What kind of a daughter did I raise?

Follow
Share

Sorry - just ranting now... This is what I got from my mother today. A few friends came over to drop things off and to pick up stuff. Went to drop off the jury duty papers at the doctors so that they could sign off on it. Took a side trip to get some special food for her that she likes (I should say liked now). Got home and I was yelled at -- she said, "I don't eat this kind of stuff..." and then she said - "Are you trying to sell me off? You think you can talk to the neighbors and tell them what's going on in here and they will be on your side?" Yep.. and then it came... "What kind of daughter did I raise?" 1. She is so hard of hearing that she could not possibly hear anything that was being said. 2. They aren't neighbors. They are my friends and the nearest one is 7-10 blocks away. 3. Why would I try to sell her? LOL.. ok. I just gotta laugh at that one...


So here's my answer to her - A damned good daughter that has put herself and her own family after you. One that took care of dad, when he had cancer -- changing his catheter, changing his diaper, cleaning his feeding tube and taking him to Reno on my dime to get treatment... and who got burnt out at that time. It wasn't me. I preservered. Then I had to take care of your son. And now you... All of this over an 18 year span, never really having time off for my family or myself. And all of this while taking your criticism and judgement of me.


Is this dementia talking? I hope so because how dare you say something like that to me after all that I have done.


Love, your daughter...

This discussion has been closed for comment. Start a New Discussion.
Find Care & Housing
21

Comments

Show:
1 2 3
Well said, Scared Taker!
(0)
Report

scared taker I just read your post. I'm so sorry you feel responsible for your dads passing. I hope you find a way to give yourself a break. I have no knowledge of your previous posts. Re: your dad but I can't imagine you did anything harmful on purpose. Hugs
(1)
Report

Dear earbud,

Thank you for the update. Glad you have a supportive husband. It is hard to find that balance again, but I'm glad you did.

Dear Scaredtaker,

I have to agree with Erin, you could write a book for caregivers. You presented both sides so well. It is so tricky. I have been a doormat my whole life so doing all my parents bidding was my default setting. Never realizing how much anger and resentment I had about my role in the family all these years. My father passed last year and the pain is still fresh. Because all the decision making was on my shoulder, I feel terrible pain for my bad judgement leading to his death. And yet, I never thought about walking away. I feel sad I couldn't find a better balance before he passed. And now I have to live with the pain. Trying to turn it around with counselling but its a slow process for me.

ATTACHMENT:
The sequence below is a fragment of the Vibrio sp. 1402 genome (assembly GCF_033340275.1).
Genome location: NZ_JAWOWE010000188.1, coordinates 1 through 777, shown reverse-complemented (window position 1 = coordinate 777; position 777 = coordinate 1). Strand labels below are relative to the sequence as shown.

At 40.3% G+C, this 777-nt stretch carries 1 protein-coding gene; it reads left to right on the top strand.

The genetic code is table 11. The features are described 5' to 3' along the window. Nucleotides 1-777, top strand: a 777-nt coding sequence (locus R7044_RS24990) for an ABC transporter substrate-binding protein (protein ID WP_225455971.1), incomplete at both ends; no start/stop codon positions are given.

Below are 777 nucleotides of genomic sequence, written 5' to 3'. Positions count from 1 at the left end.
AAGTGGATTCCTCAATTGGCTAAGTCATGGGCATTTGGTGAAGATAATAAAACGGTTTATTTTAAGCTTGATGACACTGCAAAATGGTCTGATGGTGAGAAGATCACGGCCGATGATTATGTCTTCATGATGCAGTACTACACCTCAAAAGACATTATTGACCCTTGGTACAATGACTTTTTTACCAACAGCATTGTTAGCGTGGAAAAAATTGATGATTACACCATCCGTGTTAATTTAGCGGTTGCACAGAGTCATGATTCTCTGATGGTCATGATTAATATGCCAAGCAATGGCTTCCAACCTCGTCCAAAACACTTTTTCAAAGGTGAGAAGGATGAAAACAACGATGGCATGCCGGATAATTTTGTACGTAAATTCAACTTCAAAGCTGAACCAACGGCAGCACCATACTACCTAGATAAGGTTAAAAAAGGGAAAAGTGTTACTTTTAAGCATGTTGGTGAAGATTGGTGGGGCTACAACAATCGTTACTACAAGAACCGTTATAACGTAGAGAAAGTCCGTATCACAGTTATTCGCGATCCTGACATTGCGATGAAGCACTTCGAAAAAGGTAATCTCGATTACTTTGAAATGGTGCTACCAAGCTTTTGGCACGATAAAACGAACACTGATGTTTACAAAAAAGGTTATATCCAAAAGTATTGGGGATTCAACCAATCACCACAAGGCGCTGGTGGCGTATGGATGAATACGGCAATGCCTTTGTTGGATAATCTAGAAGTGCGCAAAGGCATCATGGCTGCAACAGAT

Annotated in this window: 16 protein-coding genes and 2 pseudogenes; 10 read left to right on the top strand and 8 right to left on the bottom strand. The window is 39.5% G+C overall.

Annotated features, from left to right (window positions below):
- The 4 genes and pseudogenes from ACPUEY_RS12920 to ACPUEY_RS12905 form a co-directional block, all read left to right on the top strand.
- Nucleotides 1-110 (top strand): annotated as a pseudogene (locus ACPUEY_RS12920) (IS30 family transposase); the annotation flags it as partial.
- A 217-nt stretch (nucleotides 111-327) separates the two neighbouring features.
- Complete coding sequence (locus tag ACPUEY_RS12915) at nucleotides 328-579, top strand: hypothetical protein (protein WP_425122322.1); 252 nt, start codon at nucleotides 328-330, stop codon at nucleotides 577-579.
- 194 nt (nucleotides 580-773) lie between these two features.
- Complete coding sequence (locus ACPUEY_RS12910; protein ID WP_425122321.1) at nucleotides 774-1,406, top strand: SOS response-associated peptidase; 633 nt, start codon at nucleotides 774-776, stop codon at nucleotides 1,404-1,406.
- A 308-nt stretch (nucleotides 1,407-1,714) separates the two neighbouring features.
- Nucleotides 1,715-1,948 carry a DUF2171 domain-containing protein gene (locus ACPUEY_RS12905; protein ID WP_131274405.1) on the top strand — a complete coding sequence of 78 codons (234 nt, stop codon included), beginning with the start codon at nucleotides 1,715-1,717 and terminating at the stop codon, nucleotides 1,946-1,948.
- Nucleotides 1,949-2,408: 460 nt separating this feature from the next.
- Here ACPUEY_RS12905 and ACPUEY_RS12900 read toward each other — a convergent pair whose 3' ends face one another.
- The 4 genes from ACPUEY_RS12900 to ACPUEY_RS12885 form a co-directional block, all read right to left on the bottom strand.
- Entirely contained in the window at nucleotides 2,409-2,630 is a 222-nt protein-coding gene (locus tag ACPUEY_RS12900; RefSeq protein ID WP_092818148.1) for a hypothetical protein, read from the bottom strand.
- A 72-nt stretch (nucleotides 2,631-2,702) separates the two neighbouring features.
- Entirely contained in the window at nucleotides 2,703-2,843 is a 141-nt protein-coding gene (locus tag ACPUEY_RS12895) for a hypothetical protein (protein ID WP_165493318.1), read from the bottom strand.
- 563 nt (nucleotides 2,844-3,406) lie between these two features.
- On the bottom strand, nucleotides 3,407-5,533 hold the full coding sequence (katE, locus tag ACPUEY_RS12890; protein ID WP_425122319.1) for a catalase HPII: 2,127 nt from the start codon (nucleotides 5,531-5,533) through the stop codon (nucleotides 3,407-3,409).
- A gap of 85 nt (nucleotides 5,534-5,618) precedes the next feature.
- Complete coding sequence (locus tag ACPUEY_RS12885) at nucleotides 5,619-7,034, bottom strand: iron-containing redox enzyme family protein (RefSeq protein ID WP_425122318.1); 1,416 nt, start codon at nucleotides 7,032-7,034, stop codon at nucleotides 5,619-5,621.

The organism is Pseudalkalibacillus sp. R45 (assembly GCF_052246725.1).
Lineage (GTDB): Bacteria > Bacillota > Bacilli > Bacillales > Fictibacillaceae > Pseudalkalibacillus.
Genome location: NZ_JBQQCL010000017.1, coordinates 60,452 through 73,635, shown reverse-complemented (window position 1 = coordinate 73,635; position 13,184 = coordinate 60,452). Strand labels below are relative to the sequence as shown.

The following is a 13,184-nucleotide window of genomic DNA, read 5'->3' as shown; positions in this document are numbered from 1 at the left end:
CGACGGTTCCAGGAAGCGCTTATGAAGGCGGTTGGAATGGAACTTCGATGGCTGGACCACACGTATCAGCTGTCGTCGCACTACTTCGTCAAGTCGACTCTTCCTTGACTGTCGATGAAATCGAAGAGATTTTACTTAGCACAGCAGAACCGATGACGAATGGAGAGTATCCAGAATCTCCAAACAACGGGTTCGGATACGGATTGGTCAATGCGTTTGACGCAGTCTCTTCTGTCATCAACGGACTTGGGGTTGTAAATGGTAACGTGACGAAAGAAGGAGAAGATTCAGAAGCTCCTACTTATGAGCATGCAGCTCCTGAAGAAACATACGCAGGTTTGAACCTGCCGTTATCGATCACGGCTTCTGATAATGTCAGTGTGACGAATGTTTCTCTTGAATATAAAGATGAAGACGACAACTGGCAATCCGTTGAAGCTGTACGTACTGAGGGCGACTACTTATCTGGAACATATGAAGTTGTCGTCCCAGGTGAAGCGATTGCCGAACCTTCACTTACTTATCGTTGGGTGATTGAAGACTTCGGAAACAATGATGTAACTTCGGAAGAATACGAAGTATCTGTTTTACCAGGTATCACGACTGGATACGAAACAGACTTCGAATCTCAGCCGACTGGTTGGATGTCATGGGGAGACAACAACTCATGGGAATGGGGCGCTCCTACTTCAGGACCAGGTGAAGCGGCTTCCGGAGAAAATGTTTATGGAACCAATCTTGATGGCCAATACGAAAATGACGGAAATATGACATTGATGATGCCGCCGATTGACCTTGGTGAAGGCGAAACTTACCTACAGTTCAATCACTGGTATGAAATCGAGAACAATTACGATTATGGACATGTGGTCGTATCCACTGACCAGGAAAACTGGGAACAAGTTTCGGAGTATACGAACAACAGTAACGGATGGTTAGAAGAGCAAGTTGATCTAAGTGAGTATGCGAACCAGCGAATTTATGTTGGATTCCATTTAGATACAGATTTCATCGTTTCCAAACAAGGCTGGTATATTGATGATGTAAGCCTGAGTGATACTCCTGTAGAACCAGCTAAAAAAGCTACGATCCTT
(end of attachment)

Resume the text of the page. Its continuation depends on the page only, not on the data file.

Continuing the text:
(3)
Report

She cannot appreciate what u did or are doing. So yes its the Dementia. My Mom was a sweet lady but would say just kill her. I give u credit for taking care of two men. I wouldn't have been able to.
(2)
Report

Scaredtaker, what I really like about what you wrote is it shows the two sides of things. Or should I say the many sides. I hope the job comes through for you.
(3)
Report

Scared taker. You are a genius. You nailed it. You could write a book to help future caregivers.
(5)
Report

Thanks so much for sharing the update!
(4)
Report

Ok. So here's my update. I am hoping that this helps someone out there. At the time I wrote the post I was going through a very very difficult time and I was going off on everyone and everything. I was totally out of control. Then, after going off on a couple of friends and finally realizing that my actions were irrational and hurting everyone else I called a psychologist and made an appointment because one of the things that my husband said when I was on one of my out of control tirades he said - you know - we need to get help. The other thing he said is this - you need to get away. The boys and I can watch and take care of her when you're gone. Bingo! That was my turning point. After that I dug my heels in and said, no more and I consciously pulled back my energy and the thought of taking back my life came to mind again. A few days after I did this my mother told me that her pulse was weak and that's when I had my "aha moment." I was giving her my life force and I was allowing her to take it. She was a little hard to deal with and difficult for a few days after I dug my heels in and I think that she felt the energy shift... But now she seems to be better. She has not had any unreasonable requests lately. Things are a lot more peaceful at home.

I'm going to be taking an Raindrop Therapy class next month and also going to a retreat in 3 months. So, these are the things that I have done to "get better" and take care of myself.